Writing exercise inspired by Rope
Try this simple exercise to create a vivid sense of place and feeling

Over February and March our (virtual) NCW Book Club is Rope by Khairani Barokka. We hope you’ll join us in reading the book and joining the conversation – find out more about all the ways that you can get involved.

 width=Rope is notable for the rich, lyrical language that Khairani Barokka uses throughout the book to explore themes of place, environment, and travel. Even within short, lyric poems, Okka is able to evoke the sights, sounds, histories and feelings of a range of scenes and encounters. These are poems in which every word has been carefully selected to connect with the reader’s senses and create vivid, vibrant imagery.

Here we share a writing exercise inspired by Rope that we hope will open up further ideas for composing your own piece of writing, whichever form or genre you’re writing in. Let us know how you get on over on our Discord community. Happy writing!


Pool: pared-back scene setting

‘Pool’ is the opening poem of Rope and a brilliant example of paring a scene back to a few evocative details for maximum effect. In this exercise, you’ll take a similar approach to composition in order to write about a memory or photograph in either poetry or prose. Sometimes what we take out of a piece of writing can be as important as what we put in, so this exercise focuses on generating and editing out material.

  1. Choose a memory, photograph or image to write about. If possible, choose one that will allow you to write about place, people and action, to really help set the scene.
  2. Free write about this memory or image for ten minutes. You can set a timer, and during this time keep your pen moving on the paper without stopping. Don’t overthink what you’re writing, or worry about making it good. Just try to write down as much detail about the scene as you can. You might like to include basic details – what time of day is it? Who are the people? – and more evocative or emotive details – what did it smell like? How do the people feel or what might they be saying to themselves or each other? At the end of the 10 minutes, read back over what you’ve written, but don’t change anything yet.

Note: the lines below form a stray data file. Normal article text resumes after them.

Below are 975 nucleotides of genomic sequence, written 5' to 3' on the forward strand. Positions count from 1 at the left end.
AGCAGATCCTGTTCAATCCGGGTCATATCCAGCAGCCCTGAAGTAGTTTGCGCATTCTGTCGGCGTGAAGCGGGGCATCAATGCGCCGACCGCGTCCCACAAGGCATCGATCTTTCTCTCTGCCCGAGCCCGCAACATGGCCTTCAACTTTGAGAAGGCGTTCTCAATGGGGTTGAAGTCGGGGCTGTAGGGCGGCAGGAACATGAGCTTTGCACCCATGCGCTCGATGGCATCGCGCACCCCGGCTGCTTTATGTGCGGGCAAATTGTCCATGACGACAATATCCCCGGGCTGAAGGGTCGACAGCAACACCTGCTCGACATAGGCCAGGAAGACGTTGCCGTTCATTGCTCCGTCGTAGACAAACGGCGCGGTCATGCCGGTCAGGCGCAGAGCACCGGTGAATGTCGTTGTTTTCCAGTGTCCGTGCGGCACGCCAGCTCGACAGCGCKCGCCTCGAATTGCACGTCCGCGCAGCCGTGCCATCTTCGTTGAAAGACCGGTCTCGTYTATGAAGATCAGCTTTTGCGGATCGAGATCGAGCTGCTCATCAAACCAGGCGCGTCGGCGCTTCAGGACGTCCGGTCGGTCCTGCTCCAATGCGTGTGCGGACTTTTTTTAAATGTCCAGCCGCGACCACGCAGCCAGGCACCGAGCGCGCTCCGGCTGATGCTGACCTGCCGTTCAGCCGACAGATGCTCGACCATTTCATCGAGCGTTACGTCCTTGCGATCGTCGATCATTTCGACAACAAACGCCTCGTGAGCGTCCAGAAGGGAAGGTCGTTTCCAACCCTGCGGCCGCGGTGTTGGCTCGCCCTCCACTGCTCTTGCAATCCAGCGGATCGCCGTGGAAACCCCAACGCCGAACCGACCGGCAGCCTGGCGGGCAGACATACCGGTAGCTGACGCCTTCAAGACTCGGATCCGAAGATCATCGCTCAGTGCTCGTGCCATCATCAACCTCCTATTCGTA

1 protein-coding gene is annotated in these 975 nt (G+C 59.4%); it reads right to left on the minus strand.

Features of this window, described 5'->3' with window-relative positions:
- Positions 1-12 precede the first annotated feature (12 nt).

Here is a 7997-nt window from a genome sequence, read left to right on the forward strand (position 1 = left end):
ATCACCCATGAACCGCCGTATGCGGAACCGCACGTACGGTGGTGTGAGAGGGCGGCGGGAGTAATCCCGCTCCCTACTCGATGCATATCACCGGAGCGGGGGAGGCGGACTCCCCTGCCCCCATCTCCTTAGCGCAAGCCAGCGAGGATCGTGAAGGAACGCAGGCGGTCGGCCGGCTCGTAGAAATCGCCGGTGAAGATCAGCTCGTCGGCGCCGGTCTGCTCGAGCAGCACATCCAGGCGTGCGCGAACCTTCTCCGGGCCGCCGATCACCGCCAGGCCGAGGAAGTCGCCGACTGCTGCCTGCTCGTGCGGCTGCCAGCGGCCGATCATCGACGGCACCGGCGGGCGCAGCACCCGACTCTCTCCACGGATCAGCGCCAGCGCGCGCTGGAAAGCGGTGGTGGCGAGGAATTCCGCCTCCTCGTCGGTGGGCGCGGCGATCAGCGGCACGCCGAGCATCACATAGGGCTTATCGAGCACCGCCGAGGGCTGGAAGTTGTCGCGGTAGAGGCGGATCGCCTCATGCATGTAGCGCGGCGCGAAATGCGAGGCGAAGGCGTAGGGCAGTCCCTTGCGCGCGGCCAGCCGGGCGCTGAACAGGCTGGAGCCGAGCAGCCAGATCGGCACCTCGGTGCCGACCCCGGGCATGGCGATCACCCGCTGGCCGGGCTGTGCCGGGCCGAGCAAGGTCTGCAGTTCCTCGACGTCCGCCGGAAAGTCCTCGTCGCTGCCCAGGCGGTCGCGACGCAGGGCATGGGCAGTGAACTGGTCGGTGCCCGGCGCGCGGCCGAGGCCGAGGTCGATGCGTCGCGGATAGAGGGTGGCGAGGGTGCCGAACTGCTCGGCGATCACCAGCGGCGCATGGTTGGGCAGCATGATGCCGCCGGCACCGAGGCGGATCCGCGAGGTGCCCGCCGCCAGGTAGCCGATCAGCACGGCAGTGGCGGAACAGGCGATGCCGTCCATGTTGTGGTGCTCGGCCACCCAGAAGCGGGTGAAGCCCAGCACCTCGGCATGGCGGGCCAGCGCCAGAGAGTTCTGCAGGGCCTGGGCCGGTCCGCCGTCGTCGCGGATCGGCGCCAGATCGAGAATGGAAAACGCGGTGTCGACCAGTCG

3. (Re)read ‘Pool’. The poem is only 38 words long and uses an abbreviated, impressionistic syntax. And yet Khairani Barokka packs in a huge amount of detail that helps to set the scene and orientate the reader. Make a list of the types of information we’re given in this poem. It might be useful to start with the 5 W’s – who, what, when, where, why? What type of language does Barokka use to convey this information?
  4. Return to your free write, and make a copy or type up what you have written. Then, start to take out words and even whole phrases that are weaker or not needed. Keep only the key details and most striking language. You can even try dispensing with ordinary syntax like Barokka does – what happens if you get rid of the conjunctions (e.g. and, but, so), articles (e.g. the, a, an) and even pronouns (e.g. I, they, we)? Think about why you’re keeping certain things in, and why you’re taking other things out.
  5. When you’re happy with the remaining words and phrases, you can try arranging them into a poem or prose shape. What happens when you play around with if and where you break the lines of your poem? Could this be the basis for a piece of flash fiction? Could you even integrate this piece into a longer work in progress, and what effect does this pared-back style create?
  6. You can repeat this exercise multiple times using the same scene and copies of the same free write. Can you pare your free write back to 100, 50, or even 38 words? Try putting your free write to one side for a while. When you come back to it, do different words and phrases jump out at you? What can you make with them?


Share your work with us! We’d love to read what you come up with. Join us on Discord or drop us a line on Twitter.

Discover more poetry by Kharani Barokka…

Join Khairani Barokka plus guest writers Vahni Capildeo, Rishi Dastidar, and Fitri Nganthi Wani, with translation by Eliza Vitri Handayani, to celebrate the publication of her second poetry collection, Ultimatum Orangutan. Book tickets here >>

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